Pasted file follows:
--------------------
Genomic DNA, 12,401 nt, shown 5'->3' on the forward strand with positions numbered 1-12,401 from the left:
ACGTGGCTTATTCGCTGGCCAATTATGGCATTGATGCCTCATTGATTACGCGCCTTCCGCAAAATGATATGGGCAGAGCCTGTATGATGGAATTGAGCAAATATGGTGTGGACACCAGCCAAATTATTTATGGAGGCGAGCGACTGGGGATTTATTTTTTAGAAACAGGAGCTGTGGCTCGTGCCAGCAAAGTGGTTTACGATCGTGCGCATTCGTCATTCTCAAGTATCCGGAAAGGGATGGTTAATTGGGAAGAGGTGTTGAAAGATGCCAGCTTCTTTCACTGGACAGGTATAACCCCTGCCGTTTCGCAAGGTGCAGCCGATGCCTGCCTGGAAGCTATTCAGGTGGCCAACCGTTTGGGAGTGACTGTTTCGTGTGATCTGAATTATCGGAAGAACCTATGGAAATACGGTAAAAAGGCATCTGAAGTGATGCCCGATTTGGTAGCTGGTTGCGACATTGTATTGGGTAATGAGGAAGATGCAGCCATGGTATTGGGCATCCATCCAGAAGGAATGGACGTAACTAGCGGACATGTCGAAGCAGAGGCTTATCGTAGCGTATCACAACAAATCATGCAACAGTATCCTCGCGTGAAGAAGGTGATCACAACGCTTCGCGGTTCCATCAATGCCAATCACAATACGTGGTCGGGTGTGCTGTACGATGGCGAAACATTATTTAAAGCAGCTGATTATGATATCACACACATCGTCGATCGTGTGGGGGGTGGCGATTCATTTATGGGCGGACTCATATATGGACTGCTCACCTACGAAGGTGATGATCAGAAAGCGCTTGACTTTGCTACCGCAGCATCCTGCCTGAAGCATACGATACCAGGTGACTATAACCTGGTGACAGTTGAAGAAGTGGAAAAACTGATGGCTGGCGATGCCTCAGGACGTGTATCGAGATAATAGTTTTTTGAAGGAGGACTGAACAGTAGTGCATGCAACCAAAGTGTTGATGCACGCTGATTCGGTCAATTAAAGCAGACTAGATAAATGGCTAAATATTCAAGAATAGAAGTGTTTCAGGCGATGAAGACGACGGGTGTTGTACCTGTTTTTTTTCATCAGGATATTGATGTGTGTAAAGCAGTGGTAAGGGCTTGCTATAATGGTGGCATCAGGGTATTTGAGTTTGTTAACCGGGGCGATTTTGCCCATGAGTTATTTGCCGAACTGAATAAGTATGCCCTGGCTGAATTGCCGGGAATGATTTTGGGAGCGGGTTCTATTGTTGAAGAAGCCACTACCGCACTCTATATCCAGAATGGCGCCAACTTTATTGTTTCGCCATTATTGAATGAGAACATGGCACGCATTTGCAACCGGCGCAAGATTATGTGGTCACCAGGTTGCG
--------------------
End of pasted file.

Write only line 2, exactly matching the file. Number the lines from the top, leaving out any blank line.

ACGTGGCTTATTCGCTGGCCAATTATGGCATTGATGCCTCATTGATTACGCGCCTTCCGCAAAATGATATGGGCAGAGCCTGTATGATGGAATTGAGCAAATATGGTGTGGACACCAGCCAAATTATTTATGGAGGCGAGCGACTGGGGATTTATTTTTTAGAAACAGGAGCTGTGGCTCGTGCCAGCAAAGTGGTTTACGATCGTGCGCATTCGTCATTCTCAAGTATCCGGAAAGGGATGGTTAATTGGGAAGAGGTGTTGAAAGATGCCAGCTTCTTTCACTGGACAGGTATAACCCCTGCCGTTTCGCAAGGTGCAGCCGATGCCTGCCTGGAAGCTATTCAGGTGGCCAACCGTTTGGGAGTGACTGTTTCGTGTGATCTGAATTATCGGAAGAACCTATGGAAATACGGTAAAAAGGCATCTGAAGTGATGCCCGATTTGGTAGCTGGTTGCGACATTGTATTGGGTAATGAGGAAGATGCAGCCATGGTATTGGGCATCCATCCAGAAGGAATGGACGTAACTAGCGGACATGTCGAAGCAGAGGCTTATCGTAGCGTATCACAACAAATCATGCAACAGTATCCTCGCGTGAAGAAGGTGATCACAACGCTTCGCGGTTCCATCAATGCCAATCACAATACGTGGTCGGGTGTGCTGTACGATGGCGAAACATTATTTAAAGCAGCTGATTATGATATCACACACATCGTCGATCGTGTGGGGGGTGGCGATTCATTTATGGGCGGACTCATATATGGACTGCTCACCTACGAAGGTGATGATCAGAAAGCGCTTGACTTTGCTACCGCAGCATCCTGCCTGAAGCATACGATACCAGGTGACTATAACCTGGTGACAGTTGAAGAAGTGGAAAAACTGATGGCTGGCGATGCCTCAGGACGTGTATCGAGATAATAGTTTTTTGAAGGAGGACTGAACAGTAGTGCATGCAACCAAAGTGTTGATGCACGCTGATTCGGTCAATTAAAGCAGACTAGATAAATGGCTAAATATTCAAGAATAGAAGTGTTTCAGGCGATGAAGACGACGGGTGTTGTACCTGTTTTTTTTCATCAGGATATTGATGTGTGTAAAGCAGTGGTAAGGGCTTGCTATAATGGTGGCATCAGGGTATTTGAGTTTGTTAACCGGGGCGATTTTGCCCATGAGTTATTTGCCGAACTGAATAAGTATGCCCTGGCTGAATTGCCGGGAATGATTTTGGGAGCGGGTTCTATTGTTGAAGAAGCCACTACCGCACTCTATATCCAGAATGGCGCCAACTTTATTGTTTCGCCATTATTGAATGAGAACATGGCACGCATTTGCAACCGGCGCAAGATTATGTGGTCACCAGGTTGCG